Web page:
Consulting a psychiatrist to treat bulimia , as a first step, allows you to obtain a diagnosis of your illness. It also eliminates all possibilities of physical pathologies that cause it. He can then indicate a treatment and psychotherapy to follow, for which he has the choice to refer to a clinical psychologist, who will intervene on this specific point.

Similarly, he can put you in contact with nutrition specialists such as dieticians specializing in TCA, for example, or with other experts (sophrologists, hypnotherapists, etc.). It guarantees overall support and ensures that it runs smoothly.

The psychiatrist provides coordination on three levels: psychotherapeutic, biological and social. Indeed, the interpersonal approach is sometimes necessary and must be done jointly with the family, social services or even the hospital. In addition, the psychiatrist takes into account the risk factors that are sometimes associated with the disorder: in the case of bulimia, it may be, for example, alcohol addiction.

Once the diagnosis has been established, beyond the choice of therapy, it is the therapeutic alliance which takes precedence and which accelerates the progress towards healing. It is essential that the sick person be ready to get involved in the medical process, just as it is equally important that the specialists selected be trained in eating disorders.

The clinical psychologist is also, like the psychiatrist. But the psychiatrist has the skills to make a medical diagnosis of bulimic disorder and, if necessary, prescribe drug treatment. He will provide psychotherapeutic support for people in psychological distress, whether in an office or in the hospital, following one or more approaches that he deems necessary to cure bulimic disorder: analytical, cognitive, systemic, etc.

Read also: Psychologist or psychiatrist, what are the differences and similarities?

What treatments exist to overcome bulimia?

This eating disorder can be treated using different approaches, natural or not, the combination of practices will allow the person to get out of it.

1. Medical treatments

For eating disorders, there are prescription medications that can help with recovery. However, it is an additional aid that cannot be substituted for medical and psychological follow-up taking place in parallel. It is a tool in the therapeutic management, but it is the whole of the accompaniment put in place which contributes to remission.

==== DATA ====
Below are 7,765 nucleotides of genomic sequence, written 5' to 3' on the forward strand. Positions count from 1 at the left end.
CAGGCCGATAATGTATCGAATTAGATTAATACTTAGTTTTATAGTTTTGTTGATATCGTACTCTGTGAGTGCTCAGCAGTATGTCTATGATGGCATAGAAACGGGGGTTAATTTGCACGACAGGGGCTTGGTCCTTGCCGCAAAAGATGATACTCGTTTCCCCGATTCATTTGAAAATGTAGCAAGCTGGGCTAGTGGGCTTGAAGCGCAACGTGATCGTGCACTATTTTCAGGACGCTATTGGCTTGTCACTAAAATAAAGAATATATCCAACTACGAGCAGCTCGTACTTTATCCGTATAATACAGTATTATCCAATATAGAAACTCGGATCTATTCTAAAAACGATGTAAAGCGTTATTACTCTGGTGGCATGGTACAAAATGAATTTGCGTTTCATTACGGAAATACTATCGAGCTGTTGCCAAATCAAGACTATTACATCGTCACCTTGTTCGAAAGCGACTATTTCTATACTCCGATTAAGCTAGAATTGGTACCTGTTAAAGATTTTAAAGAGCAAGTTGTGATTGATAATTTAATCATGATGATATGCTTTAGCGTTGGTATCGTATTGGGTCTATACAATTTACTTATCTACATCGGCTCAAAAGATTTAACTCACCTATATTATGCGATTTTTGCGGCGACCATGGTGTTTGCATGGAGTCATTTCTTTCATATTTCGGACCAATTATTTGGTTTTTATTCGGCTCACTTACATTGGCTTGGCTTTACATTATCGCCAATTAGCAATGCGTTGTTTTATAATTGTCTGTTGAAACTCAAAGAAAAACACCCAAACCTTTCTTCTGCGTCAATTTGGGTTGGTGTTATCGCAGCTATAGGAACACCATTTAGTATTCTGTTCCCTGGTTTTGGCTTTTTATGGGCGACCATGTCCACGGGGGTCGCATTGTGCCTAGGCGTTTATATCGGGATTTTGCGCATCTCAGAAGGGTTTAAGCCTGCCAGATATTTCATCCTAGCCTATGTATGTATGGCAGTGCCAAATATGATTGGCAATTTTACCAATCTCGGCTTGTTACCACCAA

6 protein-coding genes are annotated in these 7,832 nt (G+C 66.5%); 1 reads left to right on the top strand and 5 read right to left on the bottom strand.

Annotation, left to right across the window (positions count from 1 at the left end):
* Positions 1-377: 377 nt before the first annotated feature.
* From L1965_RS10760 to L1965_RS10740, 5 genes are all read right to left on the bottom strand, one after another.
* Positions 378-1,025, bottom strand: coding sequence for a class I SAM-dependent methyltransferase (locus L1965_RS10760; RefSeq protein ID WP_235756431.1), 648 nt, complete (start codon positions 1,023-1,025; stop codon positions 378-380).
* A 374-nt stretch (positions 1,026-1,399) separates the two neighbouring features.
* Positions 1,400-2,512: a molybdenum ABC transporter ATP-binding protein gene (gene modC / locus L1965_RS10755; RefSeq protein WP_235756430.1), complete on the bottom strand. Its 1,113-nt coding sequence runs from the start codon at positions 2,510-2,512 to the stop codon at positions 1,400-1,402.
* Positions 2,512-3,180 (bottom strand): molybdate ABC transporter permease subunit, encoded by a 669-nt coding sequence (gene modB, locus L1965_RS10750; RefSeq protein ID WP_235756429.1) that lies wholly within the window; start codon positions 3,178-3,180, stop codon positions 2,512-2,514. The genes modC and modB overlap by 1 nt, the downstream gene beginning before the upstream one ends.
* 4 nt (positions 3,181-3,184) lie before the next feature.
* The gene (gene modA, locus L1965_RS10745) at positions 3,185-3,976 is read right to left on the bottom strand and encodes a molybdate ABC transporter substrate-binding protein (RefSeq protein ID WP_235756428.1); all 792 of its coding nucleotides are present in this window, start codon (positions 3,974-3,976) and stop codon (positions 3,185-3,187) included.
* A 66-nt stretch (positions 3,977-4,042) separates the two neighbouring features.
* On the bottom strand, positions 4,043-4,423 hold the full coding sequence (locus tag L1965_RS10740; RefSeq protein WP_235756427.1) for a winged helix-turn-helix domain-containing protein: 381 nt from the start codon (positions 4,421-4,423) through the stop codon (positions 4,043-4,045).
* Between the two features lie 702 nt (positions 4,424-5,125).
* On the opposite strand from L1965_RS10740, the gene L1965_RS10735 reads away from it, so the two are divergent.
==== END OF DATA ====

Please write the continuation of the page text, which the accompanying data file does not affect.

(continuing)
The objective of this type of medication is to reduce the appearance of symptoms and therefore the occurrence of attacks. Often, this also makes it possible to treat disorders present in parallel with bulimia: depression or anxiety.

Selective serotonin reuptake inhibitors (SSRIs), such as fluoxetine, are generally recommended in the treatment of bulimia.

It's an antidepressant. It increases the amount of serotonin, a neurotransmitter, facilitating the flow of nerve information. SSRIs reduce the frequency of seizures and in this case, vomiting, but also act on anxiety and depression.

Treatment with fluoxetine is widely supported by research, but it must always be taken in a multimodal support process and therefore with psychological support.

2. Natural treatments

Natural treatments for bulimia are also used. However, they should not be combined with therapy based on psychotropic drugs, in order to avoid interactions or overdoses.


Naturopathy encourages reclaiming one's body through diet, relaxation and physical activity. It is an unconventional medicine, but recognized by the WHO. It takes into account the individual as a whole, including his environment. Its purpose is to strengthen the body and its defenses with natural and preferably biological methods. Phytology (plants), aromatology (essential oils) as well as relaxation and breathing techniques are the tools.

In no case will naturopathy treat a bulimic individual, but it will be complementary to the care, if the person is receptive to it.


By their soothing properties, some plants have a relaxing and anti-stress effect. These natural anxiolytics reduce anxiety and help, in particular, to sleep better. As such, valerian and passionflower are effective. Rhodiola is also interesting for managing stressful situations. They are found in dietary supplements. Linden and lemon balm herbal teas are also appreciable at bedtime.

Essential oils have lifesaving qualities right from their bottle: by breathing in the fragrances, certain sensors in the nose activate the emotional seat present in the brain, which makes the oils more effective than taken orally. There are many essential oils that facilitate relaxation and it is possible to combine them to promote synergy: fine lavender, bitter orange petitgrain or marjoram with shells.